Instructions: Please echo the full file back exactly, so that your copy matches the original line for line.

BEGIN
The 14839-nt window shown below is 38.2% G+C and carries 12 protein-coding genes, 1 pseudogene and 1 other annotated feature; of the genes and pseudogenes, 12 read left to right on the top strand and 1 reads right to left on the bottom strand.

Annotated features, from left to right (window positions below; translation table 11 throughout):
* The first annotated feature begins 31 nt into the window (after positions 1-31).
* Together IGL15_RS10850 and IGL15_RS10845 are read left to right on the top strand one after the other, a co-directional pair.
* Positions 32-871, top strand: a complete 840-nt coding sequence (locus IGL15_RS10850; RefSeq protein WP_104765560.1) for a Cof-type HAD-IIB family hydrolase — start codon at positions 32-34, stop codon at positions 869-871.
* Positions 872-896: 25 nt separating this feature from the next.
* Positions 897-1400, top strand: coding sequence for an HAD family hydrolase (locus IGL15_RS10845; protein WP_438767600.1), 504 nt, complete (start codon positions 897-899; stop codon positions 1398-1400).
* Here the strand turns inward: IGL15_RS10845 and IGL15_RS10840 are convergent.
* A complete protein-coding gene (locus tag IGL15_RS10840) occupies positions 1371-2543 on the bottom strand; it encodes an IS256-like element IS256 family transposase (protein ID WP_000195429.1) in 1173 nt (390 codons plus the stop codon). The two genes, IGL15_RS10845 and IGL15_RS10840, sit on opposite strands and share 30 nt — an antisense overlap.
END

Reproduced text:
The 14839-nt window shown below is 38.2% G+C and carries 12 protein-coding genes, 1 pseudogene and 1 other annotated feature; of the genes and pseudogenes, 12 read left to right on the top strand and 1 reads right to left on the bottom strand.

Annotated features, from left to right (window positions below; translation table 11 throughout):
* The first annotated feature begins 31 nt into the window (after positions 1-31).
* Together IGL15_RS10850 and IGL15_RS10845 are read left to right on the top strand one after the other, a co-directional pair.
* Positions 32-871, top strand: a complete 840-nt coding sequence (locus IGL15_RS10850; RefSeq protein WP_104765560.1) for a Cof-type HAD-IIB family hydrolase — start codon at positions 32-34, stop codon at positions 869-871.
* Positions 872-896: 25 nt separating this feature from the next.
* Positions 897-1400, top strand: coding sequence for an HAD family hydrolase (locus IGL15_RS10845; protein WP_438767600.1), 504 nt, complete (start codon positions 897-899; stop codon positions 1398-1400).
* Here the strand turns inward: IGL15_RS10845 and IGL15_RS10840 are convergent.
* A complete protein-coding gene (locus tag IGL15_RS10840) occupies positions 1371-2543 on the bottom strand; it encodes an IS256-like element IS256 family transposase (protein ID WP_000195429.1) in 1173 nt (390 codons plus the stop codon). The two genes, IGL15_RS10845 and IGL15_RS10840, sit on opposite strands and share 30 nt — an antisense overlap.